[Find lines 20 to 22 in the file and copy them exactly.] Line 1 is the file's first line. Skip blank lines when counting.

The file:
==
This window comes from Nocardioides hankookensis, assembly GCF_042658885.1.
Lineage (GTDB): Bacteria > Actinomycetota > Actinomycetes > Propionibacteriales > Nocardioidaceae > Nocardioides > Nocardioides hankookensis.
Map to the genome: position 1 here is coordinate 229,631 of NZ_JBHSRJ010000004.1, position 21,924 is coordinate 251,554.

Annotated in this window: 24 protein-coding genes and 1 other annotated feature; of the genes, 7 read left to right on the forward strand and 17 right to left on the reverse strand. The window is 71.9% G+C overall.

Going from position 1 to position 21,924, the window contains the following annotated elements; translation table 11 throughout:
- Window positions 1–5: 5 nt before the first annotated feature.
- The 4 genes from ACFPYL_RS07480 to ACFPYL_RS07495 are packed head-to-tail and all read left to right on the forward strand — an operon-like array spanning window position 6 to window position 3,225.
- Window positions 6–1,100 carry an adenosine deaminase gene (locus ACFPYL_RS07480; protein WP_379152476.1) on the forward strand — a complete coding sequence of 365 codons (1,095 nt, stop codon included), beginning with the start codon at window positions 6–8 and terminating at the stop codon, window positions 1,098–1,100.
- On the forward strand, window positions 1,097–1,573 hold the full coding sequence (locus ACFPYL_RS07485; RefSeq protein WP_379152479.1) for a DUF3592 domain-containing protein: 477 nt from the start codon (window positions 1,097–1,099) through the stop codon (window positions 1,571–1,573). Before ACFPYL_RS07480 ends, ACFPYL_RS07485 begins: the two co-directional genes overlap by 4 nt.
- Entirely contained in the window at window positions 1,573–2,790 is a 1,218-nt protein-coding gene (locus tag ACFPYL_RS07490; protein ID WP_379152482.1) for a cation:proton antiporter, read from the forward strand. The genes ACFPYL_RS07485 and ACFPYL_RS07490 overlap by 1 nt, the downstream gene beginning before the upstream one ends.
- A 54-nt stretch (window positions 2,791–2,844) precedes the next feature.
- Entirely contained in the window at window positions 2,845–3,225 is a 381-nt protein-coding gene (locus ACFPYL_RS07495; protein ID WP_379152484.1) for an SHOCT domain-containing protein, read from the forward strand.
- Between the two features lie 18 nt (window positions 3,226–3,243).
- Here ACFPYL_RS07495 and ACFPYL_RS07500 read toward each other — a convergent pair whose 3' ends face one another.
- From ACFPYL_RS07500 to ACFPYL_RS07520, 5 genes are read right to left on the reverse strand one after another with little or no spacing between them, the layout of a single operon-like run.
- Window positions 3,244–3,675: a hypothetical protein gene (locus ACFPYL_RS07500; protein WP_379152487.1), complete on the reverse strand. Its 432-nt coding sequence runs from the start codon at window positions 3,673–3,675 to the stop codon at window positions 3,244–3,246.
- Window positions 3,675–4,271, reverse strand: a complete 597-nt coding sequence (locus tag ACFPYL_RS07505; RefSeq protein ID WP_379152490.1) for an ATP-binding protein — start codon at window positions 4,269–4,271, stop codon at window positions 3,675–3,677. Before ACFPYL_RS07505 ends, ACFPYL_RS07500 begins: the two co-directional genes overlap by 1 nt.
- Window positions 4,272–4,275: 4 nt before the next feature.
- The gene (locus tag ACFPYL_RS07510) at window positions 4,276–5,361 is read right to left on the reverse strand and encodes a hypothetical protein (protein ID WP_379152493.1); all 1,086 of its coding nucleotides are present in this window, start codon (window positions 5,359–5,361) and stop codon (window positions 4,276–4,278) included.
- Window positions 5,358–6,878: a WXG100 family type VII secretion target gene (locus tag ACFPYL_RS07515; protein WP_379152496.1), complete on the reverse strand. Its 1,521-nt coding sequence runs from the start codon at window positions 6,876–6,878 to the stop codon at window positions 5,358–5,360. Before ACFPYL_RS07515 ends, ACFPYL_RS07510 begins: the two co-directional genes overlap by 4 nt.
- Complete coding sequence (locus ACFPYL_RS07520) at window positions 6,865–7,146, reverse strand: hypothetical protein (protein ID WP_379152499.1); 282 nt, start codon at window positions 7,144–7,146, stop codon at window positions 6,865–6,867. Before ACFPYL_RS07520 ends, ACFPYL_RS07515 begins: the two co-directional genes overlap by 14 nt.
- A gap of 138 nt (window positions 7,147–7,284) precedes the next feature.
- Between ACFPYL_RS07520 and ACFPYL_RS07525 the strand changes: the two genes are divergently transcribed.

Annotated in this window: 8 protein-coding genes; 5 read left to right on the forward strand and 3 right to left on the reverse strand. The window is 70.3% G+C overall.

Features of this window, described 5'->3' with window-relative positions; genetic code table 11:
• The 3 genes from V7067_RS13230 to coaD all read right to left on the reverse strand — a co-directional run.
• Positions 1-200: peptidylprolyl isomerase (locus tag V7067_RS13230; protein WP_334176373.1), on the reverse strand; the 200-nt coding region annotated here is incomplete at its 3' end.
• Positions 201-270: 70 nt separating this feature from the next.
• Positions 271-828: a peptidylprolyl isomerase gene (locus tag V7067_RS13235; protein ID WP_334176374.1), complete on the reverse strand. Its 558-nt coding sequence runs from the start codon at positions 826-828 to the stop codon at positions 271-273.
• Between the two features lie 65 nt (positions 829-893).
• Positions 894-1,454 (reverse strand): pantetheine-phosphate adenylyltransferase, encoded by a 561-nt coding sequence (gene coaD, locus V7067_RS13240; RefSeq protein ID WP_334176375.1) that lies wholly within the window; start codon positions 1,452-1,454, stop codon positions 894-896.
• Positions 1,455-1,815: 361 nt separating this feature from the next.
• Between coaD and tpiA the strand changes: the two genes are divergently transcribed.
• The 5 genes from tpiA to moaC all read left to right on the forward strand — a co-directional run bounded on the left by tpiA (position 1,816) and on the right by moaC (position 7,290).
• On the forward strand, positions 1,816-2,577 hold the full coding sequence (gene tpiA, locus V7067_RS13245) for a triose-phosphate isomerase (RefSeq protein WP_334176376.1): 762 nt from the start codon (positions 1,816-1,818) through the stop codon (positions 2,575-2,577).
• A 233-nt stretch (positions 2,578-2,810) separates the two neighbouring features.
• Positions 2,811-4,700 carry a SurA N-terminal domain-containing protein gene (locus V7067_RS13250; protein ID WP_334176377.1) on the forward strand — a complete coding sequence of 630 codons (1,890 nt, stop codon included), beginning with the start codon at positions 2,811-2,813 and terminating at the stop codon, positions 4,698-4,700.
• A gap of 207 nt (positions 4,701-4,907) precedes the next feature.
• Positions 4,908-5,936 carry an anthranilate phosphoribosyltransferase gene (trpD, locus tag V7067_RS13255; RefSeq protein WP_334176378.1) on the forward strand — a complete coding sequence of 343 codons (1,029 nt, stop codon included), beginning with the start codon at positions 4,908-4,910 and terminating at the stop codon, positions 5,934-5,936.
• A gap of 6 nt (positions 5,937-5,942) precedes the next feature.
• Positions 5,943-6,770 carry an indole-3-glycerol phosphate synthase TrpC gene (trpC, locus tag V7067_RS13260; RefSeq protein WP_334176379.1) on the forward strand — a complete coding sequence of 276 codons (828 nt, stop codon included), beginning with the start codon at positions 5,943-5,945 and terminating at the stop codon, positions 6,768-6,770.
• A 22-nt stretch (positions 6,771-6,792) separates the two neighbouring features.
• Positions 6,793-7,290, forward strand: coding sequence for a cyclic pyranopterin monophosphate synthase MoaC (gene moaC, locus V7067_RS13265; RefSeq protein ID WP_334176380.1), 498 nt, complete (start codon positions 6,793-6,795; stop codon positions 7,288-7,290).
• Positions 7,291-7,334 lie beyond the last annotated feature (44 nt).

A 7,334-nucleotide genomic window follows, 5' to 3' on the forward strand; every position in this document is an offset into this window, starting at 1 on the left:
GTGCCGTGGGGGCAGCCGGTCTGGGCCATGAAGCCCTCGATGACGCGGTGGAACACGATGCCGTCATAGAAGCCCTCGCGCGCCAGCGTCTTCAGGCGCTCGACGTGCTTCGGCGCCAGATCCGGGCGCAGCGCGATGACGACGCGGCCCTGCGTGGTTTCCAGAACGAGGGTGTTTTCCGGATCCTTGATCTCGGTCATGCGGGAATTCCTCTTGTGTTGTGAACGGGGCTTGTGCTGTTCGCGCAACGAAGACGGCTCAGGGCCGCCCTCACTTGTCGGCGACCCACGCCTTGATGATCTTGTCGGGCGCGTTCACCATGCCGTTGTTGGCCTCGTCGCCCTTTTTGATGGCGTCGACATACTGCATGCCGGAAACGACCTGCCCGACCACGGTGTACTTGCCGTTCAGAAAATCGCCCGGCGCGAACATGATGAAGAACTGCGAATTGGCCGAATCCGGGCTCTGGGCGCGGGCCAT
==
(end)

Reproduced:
- Window positions 5,358–6,878: a WXG100 family type VII secretion target gene (locus tag ACFPYL_RS07515; protein WP_379152496.1), complete on the reverse strand. Its 1,521-nt coding sequence runs from the start codon at window positions 6,876–6,878 to the stop codon at window positions 5,358–5,360. Before ACFPYL_RS07515 ends, ACFPYL_RS07510 begins: the two co-directional genes overlap by 4 nt.
- Complete coding sequence (locus ACFPYL_RS07520) at window positions 6,865–7,146, reverse strand: hypothetical protein (protein ID WP_379152499.1); 282 nt, start codon at window positions 7,144–7,146, stop codon at window positions 6,865–6,867. Before ACFPYL_RS07520 ends, ACFPYL_RS07515 begins: the two co-directional genes overlap by 14 nt.
- A gap of 138 nt (window positions 7,147–7,284) precedes the next feature.